Approved: Paging Tower In Clifford Village

Yesterday evening the Clifford Village Council unanimously approved the construction of a fire/EMS paging tower on Village property and advised that construction could begin immediately.

radio_towerHowever, we still need to wait on several federal environmental studies to conclude in the next couple of weeks as well as FCC license modifications.

Motorola will begin ordering the steel and associated equipment for the site and electronics which shouldn’t take too long to come in.

This paging tower will bring much needed coverage to the northernmost portions of the county. We will have the antenna’s pointing in a directional pattern toward the south to cover Clifford, Burlington Township and parts of Rich and North Branch Township’s.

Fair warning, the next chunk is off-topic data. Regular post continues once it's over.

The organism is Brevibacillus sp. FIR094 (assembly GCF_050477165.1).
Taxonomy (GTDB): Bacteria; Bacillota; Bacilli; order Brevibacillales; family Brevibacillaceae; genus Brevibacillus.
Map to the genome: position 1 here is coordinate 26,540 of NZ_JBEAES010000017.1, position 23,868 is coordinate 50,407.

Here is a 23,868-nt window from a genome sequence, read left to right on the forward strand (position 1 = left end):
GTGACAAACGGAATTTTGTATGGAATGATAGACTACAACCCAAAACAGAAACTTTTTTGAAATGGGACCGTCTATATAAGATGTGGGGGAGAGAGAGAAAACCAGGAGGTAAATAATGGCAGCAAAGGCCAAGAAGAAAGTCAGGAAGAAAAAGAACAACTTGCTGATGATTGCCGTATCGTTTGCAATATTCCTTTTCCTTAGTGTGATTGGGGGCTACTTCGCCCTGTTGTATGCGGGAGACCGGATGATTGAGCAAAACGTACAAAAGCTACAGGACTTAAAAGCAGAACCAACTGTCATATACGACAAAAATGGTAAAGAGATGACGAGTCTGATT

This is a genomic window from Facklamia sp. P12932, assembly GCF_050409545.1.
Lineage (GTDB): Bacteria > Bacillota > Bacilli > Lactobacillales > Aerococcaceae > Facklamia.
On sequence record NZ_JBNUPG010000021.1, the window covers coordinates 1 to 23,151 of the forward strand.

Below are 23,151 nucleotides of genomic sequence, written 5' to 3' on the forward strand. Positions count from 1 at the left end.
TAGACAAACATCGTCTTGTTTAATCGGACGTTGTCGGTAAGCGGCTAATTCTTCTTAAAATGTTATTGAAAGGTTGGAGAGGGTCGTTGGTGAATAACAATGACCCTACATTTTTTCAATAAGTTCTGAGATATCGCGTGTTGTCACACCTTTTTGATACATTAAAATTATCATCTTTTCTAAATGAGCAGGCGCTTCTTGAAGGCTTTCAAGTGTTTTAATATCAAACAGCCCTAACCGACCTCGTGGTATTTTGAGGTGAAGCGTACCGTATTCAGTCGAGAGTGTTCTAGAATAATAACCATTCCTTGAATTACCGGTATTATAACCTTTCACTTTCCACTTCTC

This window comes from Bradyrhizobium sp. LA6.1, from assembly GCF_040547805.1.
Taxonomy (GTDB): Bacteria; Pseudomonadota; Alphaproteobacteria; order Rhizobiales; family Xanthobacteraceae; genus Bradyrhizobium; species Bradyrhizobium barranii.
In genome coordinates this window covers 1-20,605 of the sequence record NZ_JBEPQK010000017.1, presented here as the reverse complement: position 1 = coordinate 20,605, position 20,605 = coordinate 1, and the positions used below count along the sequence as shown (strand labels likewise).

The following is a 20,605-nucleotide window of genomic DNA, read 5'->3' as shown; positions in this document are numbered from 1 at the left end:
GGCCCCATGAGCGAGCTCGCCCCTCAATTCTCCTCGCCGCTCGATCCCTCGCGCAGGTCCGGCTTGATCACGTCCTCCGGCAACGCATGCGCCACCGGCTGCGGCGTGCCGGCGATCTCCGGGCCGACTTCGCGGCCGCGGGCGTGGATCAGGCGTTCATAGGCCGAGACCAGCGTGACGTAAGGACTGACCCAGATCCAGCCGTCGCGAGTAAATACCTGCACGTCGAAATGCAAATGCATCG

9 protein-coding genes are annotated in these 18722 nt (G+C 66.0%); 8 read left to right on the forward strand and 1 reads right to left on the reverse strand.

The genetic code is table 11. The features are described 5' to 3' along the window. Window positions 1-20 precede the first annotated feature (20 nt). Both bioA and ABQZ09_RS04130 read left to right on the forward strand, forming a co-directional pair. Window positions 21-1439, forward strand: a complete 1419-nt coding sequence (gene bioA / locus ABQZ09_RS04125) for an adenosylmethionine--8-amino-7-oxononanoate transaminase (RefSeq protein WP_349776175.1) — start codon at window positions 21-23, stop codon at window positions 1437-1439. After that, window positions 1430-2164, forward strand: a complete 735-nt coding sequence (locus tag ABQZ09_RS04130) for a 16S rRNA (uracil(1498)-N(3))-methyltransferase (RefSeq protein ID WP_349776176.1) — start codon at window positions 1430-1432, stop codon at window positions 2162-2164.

By increasing the coverage footprint in these area’s, the fire departments, medical first responders and Lapeer County EMS ambulances will better be able to receive their calls for service from dispatch. In turn they will be able to get a better response in terms of personnel and timeliness.

Shelter Move: North Branch to Columbiaville

Last week the shelter and generator that we have been using in North Branch since 1996 was lifted and moved to our new paging location in Columbiaville. We’ve moved away from the North Branch site to avoid paying continuing rental fees to American Tower Corporation. This site will also bring improved coverage to the Columbiaville and Otter Lake areas for EMS and fire paging.

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The next steps for the Columbiaville site are to bring electricity to the site, install the equipment and then provide connectivity back to the main system. At this time, it is undetermined how long it will take to get connectivity as we are still working out those details.

Below is an 18 minute video cut of the lifting and setting of the shelter and generator.